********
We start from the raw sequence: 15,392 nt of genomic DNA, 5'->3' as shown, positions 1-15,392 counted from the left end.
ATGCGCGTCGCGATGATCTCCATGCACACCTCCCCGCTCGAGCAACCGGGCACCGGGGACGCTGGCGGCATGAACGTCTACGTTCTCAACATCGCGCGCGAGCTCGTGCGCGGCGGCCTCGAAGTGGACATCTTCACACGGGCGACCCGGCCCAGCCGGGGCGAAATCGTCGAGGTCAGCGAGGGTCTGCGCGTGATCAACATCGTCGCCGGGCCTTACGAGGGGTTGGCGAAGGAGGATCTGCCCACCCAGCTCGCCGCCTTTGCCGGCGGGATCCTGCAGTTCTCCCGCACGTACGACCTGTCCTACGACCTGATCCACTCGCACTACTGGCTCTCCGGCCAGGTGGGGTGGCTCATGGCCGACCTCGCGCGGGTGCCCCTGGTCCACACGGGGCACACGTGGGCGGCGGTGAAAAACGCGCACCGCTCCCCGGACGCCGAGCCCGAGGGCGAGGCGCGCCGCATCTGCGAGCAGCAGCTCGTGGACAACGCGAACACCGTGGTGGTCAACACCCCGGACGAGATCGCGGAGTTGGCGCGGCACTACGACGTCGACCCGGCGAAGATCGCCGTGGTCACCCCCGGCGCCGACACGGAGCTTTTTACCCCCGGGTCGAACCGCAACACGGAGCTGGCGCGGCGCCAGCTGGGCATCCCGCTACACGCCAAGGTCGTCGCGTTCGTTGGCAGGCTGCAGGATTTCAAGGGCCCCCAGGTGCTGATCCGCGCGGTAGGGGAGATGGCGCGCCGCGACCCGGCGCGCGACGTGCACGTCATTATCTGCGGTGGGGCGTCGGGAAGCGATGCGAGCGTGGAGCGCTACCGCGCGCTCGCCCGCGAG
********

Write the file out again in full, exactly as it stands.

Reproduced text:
We start from the raw sequence: 15,392 nt of genomic DNA, 5'->3' as shown, positions 1-15,392 counted from the left end.
ATGCGCGTCGCGATGATCTCCATGCACACCTCCCCGCTCGAGCAACCGGGCACCGGGGACGCTGGCGGCATGAACGTCTACGTTCTCAACATCGCGCGCGAGCTCGTGCGCGGCGGCCTCGAAGTGGACATCTTCACACGGGCGACCCGGCCCAGCCGGGGCGAAATCGTCGAGGTCAGCGAGGGTCTGCGCGTGATCAACATCGTCGCCGGGCCTTACGAGGGGTTGGCGAAGGAGGATCTGCCCACCCAGCTCGCCGCCTTTGCCGGCGGGATCCTGCAGTTCTCCCGCACGTACGACCTGTCCTACGACCTGATCCACTCGCACTACTGGCTCTCCGGCCAGGTGGGGTGGCTCATGGCCGACCTCGCGCGGGTGCCCCTGGTCCACACGGGGCACACGTGGGCGGCGGTGAAAAACGCGCACCGCTCCCCGGACGCCGAGCCCGAGGGCGAGGCGCGCCGCATCTGCGAGCAGCAGCTCGTGGACAACGCGAACACCGTGGTGGTCAACACCCCGGACGAGATCGCGGAGTTGGCGCGGCACTACGACGTCGACCCGGCGAAGATCGCCGTGGTCACCCCCGGCGCCGACACGGAGCTTTTTACCCCCGGGTCGAACCGCAACACGGAGCTGGCGCGGCGCCAGCTGGGCATCCCGCTACACGCCAAGGTCGTCGCGTTCGTTGGCAGGCTGCAGGATTTCAAGGGCCCCCAGGTGCTGATCCGCGCGGTAGGGGAGATGGCGCGCCGCGACCCGGCGCGCGACGTGCACGTCATTATCTGCGGTGGGGCGTCGGGAAGCGATGCGAGCGTGGAGCGCTACCGCGCGCTCGCCCGCGAG